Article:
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Anatomy of an Ember App

Before you start writing any Ember code, it's a good idea to get an overview of how an Ember application works.

ember core concepts

Router and Route Handlers

Imagine we are writing a web app for a site that lets users list their properties to rent. At any given time, we should be able to answer questions about the current state like What rental are they looking at? and Are they editing it? In Ember, the answer to these questions is determined by the URL. The URL can be set in a few ways:

  • The user loads the app for the first time.
  • The user changes the URL manually, such as by clicking the back button or by editing the address bar.
  • The user clicks a link within the app.
  • Some other event in the app causes the URL to change.

No matter how the URL gets set, the first thing that happens is that the Ember router maps the URL to a route handler.

The route handler then typically does two things:

  • It loads a model.
  • It renders a template, which has access to the model.


Models represent persistent state.

For example, a property rentals application would want to save the details of a rental when a user publishes it, and so a rental would have a model defining its details, perhaps called the rental model. You may also need a user model to keep track of who is currently logged in.

A model typically persists information to a web server, although models can be configured to save to anywhere else, such as the browser's Local Storage.

By default new Ember apps include Ember Data, which is a separate data library that integrates with Ember and provides a solid, conventional model layer. We'll see Ember Data in action in the tutorial in the next section.

You can also provide your own model layer using other data libraries such as Redux or Apollo, or create your own model layer using the tools that Ember provides for state, such as autotracking. We'll learn more about these tools throughout the guides.


Ember uses templates to build up the user interface in an application.

If you have written HTML before, you already know how to write a basic Ember template. For example:

<div>Hi, this is a valid Ember template!</div>

In addition to static HTML content, Ember uses the syntax of Handlebars to describe dynamic user interface elements.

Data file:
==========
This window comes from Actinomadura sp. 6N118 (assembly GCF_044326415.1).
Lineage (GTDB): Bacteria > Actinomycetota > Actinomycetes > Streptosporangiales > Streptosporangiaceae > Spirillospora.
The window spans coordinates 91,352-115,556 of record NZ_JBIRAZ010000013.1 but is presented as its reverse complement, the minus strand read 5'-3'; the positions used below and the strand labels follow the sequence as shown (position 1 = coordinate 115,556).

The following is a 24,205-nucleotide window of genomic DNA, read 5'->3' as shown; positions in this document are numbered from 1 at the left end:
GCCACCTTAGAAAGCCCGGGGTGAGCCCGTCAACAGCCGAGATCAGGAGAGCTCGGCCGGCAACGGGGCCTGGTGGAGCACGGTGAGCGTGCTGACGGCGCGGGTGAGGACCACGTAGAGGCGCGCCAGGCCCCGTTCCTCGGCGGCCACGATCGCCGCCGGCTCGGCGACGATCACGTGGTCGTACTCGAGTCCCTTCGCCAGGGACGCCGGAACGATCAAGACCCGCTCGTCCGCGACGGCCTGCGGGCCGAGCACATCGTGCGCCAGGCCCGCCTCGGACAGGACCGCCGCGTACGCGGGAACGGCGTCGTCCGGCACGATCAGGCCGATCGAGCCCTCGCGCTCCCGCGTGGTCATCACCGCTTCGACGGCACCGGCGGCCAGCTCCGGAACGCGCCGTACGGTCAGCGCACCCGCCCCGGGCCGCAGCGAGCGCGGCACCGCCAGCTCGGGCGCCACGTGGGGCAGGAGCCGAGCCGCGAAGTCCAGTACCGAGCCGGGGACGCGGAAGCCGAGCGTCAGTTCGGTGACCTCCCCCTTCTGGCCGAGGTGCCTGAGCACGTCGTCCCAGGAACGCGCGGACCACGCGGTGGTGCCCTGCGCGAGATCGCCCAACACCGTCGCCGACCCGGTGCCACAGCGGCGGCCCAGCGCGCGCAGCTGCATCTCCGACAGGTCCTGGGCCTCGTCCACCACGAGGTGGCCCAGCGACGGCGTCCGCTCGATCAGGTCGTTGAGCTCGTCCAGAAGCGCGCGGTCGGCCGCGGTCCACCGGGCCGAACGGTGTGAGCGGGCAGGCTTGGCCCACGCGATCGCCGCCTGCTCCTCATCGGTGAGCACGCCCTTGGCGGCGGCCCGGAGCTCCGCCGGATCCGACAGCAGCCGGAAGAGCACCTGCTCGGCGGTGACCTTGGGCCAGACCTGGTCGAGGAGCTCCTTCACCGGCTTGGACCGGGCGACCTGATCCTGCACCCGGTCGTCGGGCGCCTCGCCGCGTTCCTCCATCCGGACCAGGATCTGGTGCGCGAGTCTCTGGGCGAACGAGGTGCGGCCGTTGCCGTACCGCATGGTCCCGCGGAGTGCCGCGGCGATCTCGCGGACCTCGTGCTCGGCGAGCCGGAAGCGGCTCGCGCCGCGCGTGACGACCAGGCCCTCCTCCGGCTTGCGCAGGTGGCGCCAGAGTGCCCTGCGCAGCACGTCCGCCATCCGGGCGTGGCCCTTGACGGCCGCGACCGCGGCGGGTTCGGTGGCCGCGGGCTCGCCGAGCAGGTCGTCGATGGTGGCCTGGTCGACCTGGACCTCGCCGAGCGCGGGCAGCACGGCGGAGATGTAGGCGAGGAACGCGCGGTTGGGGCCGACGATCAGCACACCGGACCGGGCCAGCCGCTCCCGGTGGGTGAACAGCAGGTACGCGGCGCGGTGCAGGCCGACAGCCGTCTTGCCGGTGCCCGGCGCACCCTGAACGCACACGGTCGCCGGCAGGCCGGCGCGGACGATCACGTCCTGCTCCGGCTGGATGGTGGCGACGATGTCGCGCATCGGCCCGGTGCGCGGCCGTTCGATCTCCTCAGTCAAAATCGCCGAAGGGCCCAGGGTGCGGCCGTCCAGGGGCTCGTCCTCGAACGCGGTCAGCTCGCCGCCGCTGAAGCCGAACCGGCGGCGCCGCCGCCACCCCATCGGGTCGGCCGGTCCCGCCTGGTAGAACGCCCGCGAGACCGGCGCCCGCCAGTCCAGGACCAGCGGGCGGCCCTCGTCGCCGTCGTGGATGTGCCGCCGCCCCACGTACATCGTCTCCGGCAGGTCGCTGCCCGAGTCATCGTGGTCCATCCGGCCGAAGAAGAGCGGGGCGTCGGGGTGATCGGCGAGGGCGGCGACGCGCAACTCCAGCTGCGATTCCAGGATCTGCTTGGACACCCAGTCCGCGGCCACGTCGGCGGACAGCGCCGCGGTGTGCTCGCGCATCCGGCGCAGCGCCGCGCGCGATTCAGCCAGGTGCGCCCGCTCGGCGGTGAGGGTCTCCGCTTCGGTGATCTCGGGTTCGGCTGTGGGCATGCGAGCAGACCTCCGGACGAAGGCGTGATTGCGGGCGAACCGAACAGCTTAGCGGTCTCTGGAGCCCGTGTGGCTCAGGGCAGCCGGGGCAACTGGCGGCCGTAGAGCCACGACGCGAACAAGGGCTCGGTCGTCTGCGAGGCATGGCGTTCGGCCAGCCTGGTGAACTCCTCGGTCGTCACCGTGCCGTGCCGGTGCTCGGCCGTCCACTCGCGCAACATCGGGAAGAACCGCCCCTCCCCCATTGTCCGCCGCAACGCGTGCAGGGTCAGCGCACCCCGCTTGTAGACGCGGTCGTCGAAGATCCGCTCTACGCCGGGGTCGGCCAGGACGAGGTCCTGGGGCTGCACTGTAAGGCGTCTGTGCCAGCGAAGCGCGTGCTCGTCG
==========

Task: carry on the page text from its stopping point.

For example, as mentioned before, the route handler makes the model available to its template:

{{!-- The model for this route is the current user --}}

  Hi <img src="{{@model.profileImage}}" alt="{{@model.name}}'s profile picture"> {{@model.name}},
  this is a valid Ember template!

{{#if @model.isAdmin}}
  <div>Remember, with great power comes great responsibility!</div>

This example combines several Handlebars features to create a personalized experience for the user, something we couldn't do with just static HTML alone. We used the comment syntax ({{!-- ... --}}) to leave a note for future developers, the double curly braces syntax ({{...}}) to include dynamic values, as well as using the {{#if}}...{{/if}} syntax to conditionally render some extra content.

We will go into more details about each of these template features later on in this guide.


Components allow you to break up your templates and organize them into small, self-contained and reusable pieces.

In its most basic form, a component is just a piece of template that can be referred to by name. Similar to functions in programming languages, they can also take arguments, allowing them to be customized to the specific context they are being rendered into.

For example, the example in the previous section is getting a bit long. We can extract the snippet for rendering the user's name and profile picture into its own component:

<img src="{{@user.profileImage}}" alt="{{@user.name}}'s profile picture"> {{@user.name}}

Doing this allows us to simplify the original template like so:

{{!-- The model for this route is the current user --}}

  Hi <UserProfile @user={{@model}} /> this is a valid Ember template!

{{#if @model.isAdmin}}
  <div>Remember, with great power comes great responsibility!</div>

Not only did we clean up the original template to be more readable, we now have a <UserProfile> component that we can reuse whenever we need to render information about a given user.

You can think of components as Ember's way for letting you create your own HTML tags. In addition to rendering content, components can also have JavaScript code associated with them, allowing you to add behavior, such as responding to a user clicking on your component.

We will cover these advanced component features in a later chapter. For now, let's see these core concepts in action by building a property rental application in the next lesson.